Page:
The two widely used methods for parsing an XML document are SAX and DOM. A SAX (Simple API for XML) parser is event-driven. It reads the XML document incrementally and calls a delegate method whenever it recognizes a token. Events are generated at the beginning and end of the document, and the beginning and end of each element. A DOM (Document Object Model) parser reads the entire document and forms a tree-like corresponding structure in memory. You can then use the XPath query language to select individual nodes of the XML document using a variety of criteria.
Most programmers find the DOM method more familiar and easier to use; however, SAX-based applications are generally more efficient, run faster, and use less memory. So, unless you are constrained by system requirements, the only real factor when deciding to use SAX or DOM parsers comes down to preference.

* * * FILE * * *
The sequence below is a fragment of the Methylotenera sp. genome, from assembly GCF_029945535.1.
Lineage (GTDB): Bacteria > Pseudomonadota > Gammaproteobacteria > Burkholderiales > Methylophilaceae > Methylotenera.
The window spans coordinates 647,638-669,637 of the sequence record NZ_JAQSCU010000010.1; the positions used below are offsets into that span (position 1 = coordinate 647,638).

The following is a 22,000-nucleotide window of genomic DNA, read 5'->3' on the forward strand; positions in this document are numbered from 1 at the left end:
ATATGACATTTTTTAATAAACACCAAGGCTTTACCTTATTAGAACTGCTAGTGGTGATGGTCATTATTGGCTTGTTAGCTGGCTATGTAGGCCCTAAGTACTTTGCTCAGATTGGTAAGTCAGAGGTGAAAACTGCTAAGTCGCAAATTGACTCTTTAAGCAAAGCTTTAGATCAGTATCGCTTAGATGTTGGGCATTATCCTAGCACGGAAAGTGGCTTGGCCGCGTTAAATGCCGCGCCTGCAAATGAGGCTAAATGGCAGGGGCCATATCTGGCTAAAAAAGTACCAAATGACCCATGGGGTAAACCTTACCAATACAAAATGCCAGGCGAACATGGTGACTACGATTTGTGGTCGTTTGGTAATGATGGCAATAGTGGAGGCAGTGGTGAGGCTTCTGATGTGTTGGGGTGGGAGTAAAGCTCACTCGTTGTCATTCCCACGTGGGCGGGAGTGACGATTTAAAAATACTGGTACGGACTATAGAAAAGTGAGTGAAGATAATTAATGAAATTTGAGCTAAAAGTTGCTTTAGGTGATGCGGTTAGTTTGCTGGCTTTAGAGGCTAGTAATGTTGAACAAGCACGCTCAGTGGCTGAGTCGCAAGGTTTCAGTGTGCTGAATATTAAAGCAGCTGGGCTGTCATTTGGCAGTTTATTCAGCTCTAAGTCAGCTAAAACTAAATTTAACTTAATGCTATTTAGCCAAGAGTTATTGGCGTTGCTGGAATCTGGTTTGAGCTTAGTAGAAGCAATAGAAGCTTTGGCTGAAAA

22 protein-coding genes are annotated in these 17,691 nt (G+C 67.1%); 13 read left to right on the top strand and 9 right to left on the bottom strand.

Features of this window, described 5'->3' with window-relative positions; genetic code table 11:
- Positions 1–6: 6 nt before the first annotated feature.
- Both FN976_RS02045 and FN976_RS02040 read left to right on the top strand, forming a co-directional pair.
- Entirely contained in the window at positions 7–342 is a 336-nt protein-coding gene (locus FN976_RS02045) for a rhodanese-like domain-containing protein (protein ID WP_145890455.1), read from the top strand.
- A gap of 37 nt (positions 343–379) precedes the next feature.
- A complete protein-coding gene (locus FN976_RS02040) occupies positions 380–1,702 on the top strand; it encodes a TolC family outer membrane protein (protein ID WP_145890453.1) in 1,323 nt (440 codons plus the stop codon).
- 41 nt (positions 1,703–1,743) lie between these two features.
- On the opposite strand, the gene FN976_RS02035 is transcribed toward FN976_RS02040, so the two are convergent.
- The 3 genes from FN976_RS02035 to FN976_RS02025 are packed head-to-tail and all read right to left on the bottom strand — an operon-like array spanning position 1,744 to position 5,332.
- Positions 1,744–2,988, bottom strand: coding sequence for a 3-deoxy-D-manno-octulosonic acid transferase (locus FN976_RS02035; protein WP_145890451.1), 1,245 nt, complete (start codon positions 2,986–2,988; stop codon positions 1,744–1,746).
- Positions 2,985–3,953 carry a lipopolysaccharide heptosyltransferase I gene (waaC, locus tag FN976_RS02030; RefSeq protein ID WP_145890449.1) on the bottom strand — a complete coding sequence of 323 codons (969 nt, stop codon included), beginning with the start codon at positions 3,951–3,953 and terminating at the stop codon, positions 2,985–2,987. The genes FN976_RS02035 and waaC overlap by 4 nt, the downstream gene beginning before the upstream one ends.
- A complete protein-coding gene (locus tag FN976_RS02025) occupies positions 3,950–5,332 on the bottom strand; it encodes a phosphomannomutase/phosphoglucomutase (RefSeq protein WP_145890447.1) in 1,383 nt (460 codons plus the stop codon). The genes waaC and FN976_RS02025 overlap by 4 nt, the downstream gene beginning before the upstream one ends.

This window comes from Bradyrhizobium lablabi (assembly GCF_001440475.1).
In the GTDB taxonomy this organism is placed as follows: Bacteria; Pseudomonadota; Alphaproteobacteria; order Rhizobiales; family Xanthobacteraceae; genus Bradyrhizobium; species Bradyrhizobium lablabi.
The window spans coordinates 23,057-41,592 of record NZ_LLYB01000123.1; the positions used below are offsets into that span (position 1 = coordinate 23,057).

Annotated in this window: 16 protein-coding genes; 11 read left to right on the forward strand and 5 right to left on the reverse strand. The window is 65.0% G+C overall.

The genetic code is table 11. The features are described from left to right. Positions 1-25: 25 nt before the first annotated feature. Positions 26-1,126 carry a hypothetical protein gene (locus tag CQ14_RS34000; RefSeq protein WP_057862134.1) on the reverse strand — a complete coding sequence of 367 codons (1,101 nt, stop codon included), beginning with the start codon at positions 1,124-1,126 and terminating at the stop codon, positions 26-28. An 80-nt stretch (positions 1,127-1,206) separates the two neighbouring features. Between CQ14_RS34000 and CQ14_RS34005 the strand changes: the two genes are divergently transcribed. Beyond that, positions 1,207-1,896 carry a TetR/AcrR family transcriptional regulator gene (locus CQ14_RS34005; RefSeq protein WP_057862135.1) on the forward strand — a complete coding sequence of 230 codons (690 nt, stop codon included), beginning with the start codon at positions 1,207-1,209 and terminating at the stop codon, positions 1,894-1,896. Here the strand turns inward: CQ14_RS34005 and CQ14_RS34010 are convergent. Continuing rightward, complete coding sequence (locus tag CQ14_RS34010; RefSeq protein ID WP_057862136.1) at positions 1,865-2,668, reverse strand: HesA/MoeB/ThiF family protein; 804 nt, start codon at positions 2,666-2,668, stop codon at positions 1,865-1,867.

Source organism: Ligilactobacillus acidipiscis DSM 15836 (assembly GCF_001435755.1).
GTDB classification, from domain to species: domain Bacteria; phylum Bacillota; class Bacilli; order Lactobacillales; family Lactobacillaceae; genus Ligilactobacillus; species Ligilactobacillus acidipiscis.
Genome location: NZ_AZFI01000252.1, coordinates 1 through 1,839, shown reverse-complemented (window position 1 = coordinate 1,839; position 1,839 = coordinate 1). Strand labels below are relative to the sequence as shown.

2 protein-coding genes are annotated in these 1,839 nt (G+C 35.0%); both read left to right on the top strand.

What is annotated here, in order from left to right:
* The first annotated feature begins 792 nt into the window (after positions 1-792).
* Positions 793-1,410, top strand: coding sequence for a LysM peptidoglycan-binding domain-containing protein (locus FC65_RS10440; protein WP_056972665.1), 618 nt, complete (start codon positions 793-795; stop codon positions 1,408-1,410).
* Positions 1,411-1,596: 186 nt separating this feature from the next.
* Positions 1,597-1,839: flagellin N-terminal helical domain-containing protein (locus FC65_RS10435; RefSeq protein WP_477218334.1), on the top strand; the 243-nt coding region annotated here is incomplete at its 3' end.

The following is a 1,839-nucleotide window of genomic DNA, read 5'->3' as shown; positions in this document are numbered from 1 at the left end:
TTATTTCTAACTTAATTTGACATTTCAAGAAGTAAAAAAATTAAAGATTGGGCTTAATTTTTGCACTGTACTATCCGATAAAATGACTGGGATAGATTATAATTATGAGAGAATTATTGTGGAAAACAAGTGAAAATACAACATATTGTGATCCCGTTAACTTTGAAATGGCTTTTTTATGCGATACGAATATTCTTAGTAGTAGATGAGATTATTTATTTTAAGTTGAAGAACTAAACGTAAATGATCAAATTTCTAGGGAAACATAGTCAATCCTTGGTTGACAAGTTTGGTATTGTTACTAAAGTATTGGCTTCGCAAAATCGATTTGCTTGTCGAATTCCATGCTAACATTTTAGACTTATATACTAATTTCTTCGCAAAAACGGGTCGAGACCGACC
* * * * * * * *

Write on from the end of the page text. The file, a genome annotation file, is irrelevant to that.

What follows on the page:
If you want to know more about XML, I recommend Learning XML, Second Edition by Erik T. Ray (O’Reilly) as a good place to start.
We met the libxml2 parser and Matt Gallagher’s XPath wrappers in the preceding chapter, and my advice is to use these wrappers if you want to do DOM-based parsing of XML on the iPhone or iPod touch.
The wrappers offer two methods. The only difference between the two is that one expects an HTML document and is therefore less strict about what constitutes ...